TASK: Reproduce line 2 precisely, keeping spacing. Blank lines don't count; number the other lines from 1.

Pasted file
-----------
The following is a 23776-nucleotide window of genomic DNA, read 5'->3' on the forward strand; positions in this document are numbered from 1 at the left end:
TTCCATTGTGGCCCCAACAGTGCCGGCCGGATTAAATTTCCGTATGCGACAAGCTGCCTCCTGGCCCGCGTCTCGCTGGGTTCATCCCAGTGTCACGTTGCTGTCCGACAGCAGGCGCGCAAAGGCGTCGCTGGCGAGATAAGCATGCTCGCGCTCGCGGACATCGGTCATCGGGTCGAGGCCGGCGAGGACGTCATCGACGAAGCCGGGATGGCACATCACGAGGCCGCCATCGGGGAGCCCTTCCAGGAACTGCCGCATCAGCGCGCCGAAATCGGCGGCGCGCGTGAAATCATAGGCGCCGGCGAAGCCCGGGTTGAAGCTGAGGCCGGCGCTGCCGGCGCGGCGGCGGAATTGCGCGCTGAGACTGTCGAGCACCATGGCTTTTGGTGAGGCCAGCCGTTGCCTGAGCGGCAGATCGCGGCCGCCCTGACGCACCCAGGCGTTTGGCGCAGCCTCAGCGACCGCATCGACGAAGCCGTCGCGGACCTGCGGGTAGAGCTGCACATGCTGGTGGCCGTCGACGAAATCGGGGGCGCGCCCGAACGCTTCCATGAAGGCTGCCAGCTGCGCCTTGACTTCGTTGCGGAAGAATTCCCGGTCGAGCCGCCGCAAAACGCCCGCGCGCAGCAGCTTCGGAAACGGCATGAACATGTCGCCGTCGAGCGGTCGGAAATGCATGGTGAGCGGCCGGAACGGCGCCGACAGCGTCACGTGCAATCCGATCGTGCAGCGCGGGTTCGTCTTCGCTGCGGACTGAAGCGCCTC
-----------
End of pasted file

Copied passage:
TTCCATTGTGGCCCCAACAGTGCCGGCCGGATTAAATTTCCGTATGCGACAAGCTGCCTCCTGGCCCGCGTCTCGCTGGGTTCATCCCAGTGTCACGTTGCTGTCCGACAGCAGGCGCGCAAAGGCGTCGCTGGCGAGATAAGCATGCTCGCGCTCGCGGACATCGGTCATCGGGTCGAGGCCGGCGAGGACGTCATCGACGAAGCCGGGATGGCACATCACGAGGCCGCCATCGGGGAGCCCTTCCAGGAACTGCCGCATCAGCGCGCCGAAATCGGCGGCGCGCGTGAAATCATAGGCGCCGGCGAAGCCCGGGTTGAAGCTGAGGCCGGCGCTGCCGGCGCGGCGGCGGAATTGCGCGCTGAGACTGTCGAGCACCATGGCTTTTGGTGAGGCCAGCCGTTGCCTGAGCGGCAGATCGCGGCCGCCCTGACGCACCCAGGCGTTTGGCGCAGCCTCAGCGACCGCATCGACGAAGCCGTCGCGGACCTGCGGGTAGAGCTGCACATGCTGGTGGCCGTCGACGAAATCGGGGGCGCGCCCGAACGCTTCCATGAAGGCTGCCAGCTGCGCCTTGACTTCGTTGCGGAAGAATTCCCGGTCGAGCCGCCGCAAAACGCCCGCGCGCAGCAGCTTCGGAAACGGCATGAACATGTCGCCGTCGAGCGGTCGGAAATGCATGGTGAGCGGCCGGAACGGCGCCGACAGCGTCACGTGCAATCCGATCGTGCAGCGCGGGTTCGTCTTCGCTGCGGACTGAAGCGCCTC